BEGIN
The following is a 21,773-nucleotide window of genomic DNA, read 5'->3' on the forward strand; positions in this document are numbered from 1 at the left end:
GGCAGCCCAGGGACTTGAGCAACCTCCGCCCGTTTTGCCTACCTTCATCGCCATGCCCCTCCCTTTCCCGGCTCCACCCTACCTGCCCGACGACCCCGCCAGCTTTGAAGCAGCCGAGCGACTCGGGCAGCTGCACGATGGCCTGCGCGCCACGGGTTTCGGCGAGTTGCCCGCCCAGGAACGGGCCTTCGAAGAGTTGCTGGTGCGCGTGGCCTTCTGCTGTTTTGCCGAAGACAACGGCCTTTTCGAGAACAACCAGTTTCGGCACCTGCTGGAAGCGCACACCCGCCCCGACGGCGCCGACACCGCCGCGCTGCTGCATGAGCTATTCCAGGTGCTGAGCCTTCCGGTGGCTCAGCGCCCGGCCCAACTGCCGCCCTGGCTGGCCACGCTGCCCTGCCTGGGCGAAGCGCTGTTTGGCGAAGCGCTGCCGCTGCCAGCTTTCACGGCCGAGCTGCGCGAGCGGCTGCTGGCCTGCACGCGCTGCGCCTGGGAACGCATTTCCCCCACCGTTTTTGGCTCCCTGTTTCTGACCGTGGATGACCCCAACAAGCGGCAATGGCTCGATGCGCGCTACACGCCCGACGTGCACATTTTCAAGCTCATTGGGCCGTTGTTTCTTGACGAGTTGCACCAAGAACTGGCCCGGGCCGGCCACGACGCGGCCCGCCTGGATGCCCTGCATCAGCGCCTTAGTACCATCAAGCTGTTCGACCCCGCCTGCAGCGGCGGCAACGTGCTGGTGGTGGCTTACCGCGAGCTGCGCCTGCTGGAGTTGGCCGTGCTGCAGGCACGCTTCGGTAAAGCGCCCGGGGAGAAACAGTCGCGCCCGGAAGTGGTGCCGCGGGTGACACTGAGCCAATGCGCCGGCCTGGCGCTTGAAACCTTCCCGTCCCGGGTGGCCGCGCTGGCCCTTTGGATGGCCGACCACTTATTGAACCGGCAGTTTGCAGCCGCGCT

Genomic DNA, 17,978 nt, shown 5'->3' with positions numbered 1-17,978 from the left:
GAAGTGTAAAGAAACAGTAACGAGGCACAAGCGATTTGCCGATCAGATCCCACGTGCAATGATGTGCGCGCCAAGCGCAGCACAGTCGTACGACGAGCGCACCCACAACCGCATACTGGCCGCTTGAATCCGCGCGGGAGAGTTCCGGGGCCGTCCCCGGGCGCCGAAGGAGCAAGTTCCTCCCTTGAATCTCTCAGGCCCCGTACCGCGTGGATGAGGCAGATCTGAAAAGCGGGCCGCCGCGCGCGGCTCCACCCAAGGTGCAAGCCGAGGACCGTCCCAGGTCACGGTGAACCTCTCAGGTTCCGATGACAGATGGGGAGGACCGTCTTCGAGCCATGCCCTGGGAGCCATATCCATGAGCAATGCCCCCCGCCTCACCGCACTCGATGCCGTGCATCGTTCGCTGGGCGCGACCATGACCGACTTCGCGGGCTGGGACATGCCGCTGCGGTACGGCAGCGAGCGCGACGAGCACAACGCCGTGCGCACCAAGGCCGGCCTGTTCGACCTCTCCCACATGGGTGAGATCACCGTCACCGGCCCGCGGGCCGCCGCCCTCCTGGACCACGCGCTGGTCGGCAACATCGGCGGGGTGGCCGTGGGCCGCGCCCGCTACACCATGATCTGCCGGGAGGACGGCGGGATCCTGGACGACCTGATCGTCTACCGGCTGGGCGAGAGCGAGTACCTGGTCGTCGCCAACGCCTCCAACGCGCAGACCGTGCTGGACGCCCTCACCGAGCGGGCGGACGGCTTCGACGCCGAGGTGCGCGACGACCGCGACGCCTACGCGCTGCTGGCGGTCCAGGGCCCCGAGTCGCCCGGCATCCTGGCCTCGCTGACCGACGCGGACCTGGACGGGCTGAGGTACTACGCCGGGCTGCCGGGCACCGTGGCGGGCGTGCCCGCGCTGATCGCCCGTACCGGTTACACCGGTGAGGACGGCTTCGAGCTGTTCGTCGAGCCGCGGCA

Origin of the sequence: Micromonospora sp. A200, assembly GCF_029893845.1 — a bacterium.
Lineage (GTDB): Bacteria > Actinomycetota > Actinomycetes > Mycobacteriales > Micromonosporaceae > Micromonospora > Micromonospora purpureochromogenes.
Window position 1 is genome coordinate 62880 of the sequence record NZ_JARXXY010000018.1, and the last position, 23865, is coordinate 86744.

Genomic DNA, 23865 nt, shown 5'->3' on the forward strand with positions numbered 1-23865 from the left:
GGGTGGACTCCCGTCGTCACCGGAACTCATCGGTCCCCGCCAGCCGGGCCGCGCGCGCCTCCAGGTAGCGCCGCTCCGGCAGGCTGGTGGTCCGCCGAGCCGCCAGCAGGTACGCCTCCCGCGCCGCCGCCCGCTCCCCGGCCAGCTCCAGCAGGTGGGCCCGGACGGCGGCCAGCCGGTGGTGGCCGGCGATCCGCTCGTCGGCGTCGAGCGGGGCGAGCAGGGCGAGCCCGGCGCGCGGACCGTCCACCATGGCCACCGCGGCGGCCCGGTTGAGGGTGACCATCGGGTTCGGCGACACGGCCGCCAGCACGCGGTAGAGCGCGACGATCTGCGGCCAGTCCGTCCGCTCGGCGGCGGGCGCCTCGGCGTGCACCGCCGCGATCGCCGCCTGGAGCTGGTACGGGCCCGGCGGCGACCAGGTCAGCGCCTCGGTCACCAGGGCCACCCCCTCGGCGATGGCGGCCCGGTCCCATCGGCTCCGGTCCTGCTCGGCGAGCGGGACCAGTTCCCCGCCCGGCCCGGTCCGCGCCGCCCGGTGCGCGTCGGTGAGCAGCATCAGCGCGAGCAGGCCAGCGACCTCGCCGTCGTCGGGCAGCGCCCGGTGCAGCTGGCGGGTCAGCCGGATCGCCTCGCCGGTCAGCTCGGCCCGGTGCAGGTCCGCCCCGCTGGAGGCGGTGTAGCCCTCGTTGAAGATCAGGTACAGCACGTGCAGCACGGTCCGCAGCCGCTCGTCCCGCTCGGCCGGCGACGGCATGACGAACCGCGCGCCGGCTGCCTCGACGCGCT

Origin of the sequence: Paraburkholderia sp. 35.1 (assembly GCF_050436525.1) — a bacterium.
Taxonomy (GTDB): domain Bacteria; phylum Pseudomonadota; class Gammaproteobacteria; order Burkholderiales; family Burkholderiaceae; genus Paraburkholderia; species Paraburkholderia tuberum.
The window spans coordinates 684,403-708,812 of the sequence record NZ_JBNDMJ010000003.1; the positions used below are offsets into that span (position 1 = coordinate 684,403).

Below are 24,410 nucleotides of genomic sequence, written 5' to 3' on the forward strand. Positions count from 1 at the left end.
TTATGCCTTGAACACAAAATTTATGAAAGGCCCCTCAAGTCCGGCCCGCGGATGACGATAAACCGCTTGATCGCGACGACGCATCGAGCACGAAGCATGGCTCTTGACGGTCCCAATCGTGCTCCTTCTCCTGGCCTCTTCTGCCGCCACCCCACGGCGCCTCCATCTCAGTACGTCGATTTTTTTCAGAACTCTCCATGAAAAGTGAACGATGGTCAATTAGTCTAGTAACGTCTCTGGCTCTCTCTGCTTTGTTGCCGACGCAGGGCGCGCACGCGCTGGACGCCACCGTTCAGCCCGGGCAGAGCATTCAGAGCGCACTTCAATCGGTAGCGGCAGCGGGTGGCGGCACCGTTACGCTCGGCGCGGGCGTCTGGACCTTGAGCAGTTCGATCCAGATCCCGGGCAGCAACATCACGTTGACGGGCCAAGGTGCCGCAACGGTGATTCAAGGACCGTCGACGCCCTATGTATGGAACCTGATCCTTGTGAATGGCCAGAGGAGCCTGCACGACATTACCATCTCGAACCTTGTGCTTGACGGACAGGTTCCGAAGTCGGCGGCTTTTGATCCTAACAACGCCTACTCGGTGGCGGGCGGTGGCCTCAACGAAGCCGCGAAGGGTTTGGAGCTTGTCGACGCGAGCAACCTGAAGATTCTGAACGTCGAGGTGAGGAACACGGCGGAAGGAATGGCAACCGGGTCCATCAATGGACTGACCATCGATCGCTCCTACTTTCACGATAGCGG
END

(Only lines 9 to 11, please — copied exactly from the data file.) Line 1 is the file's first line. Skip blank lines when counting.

GGGTGGACTCCCGTCGTCACCGGAACTCATCGGTCCCCGCCAGCCGGGCCGCGCGCGCCTCCAGGTAGCGCCGCTCCGGCAGGCTGGTGGTCCGCCGAGCCGCCAGCAGGTACGCCTCCCGCGCCGCCGCCCGCTCCCCGGCCAGCTCCAGCAGGTGGGCCCGGACGGCGGCCAGCCGGTGGTGGCCGGCGATCCGCTCGTCGGCGTCGAGCGGGGCGAGCAGGGCGAGCCCGGCGCGCGGACCGTCCACCATGGCCACCGCGGCGGCCCGGTTGAGGGTGACCATCGGGTTCGGCGACACGGCCGCCAGCACGCGGTAGAGCGCGACGATCTGCGGCCAGTCCGTCCGCTCGGCGGCGGGCGCCTCGGCGTGCACCGCCGCGATCGCCGCCTGGAGCTGGTACGGGCCCGGCGGCGACCAGGTCAGCGCCTCGGTCACCAGGGCCACCCCCTCGGCGATGGCGGCCCGGTCCCATCGGCTCCGGTCCTGCTCGGCGAGCGGGACCAGTTCCCCGCCCGGCCCGGTCCGCGCCGCCCGGTGCGCGTCGGTGAGCAGCATCAGCGCGAGCAGGCCAGCGACCTCGCCGTCGTCGGGCAGCGCCCGGTGCAGCTGGCGGGTCAGCCGGATCGCCTCGCCGGTCAGCTCGGCCCGGTGCAGGTCCGCCCCGCTGGAGGCGGTGTAGCCCTCGTTGAAGATCAGGTACAGCACGTGCAGCACGGTCCGCAGCCGCTCGTCCCGCTCGGCCGGCGACGGCATGACGAACCGCGCGCCGGCTGCCTCGACGCGCT

Origin of the sequence: Paraburkholderia sp. 35.1 (assembly GCF_050436525.1) — a bacterium.
Taxonomy (GTDB): domain Bacteria; phylum Pseudomonadota; class Gammaproteobacteria; order Burkholderiales; family Burkholderiaceae; genus Paraburkholderia; species Paraburkholderia tuberum.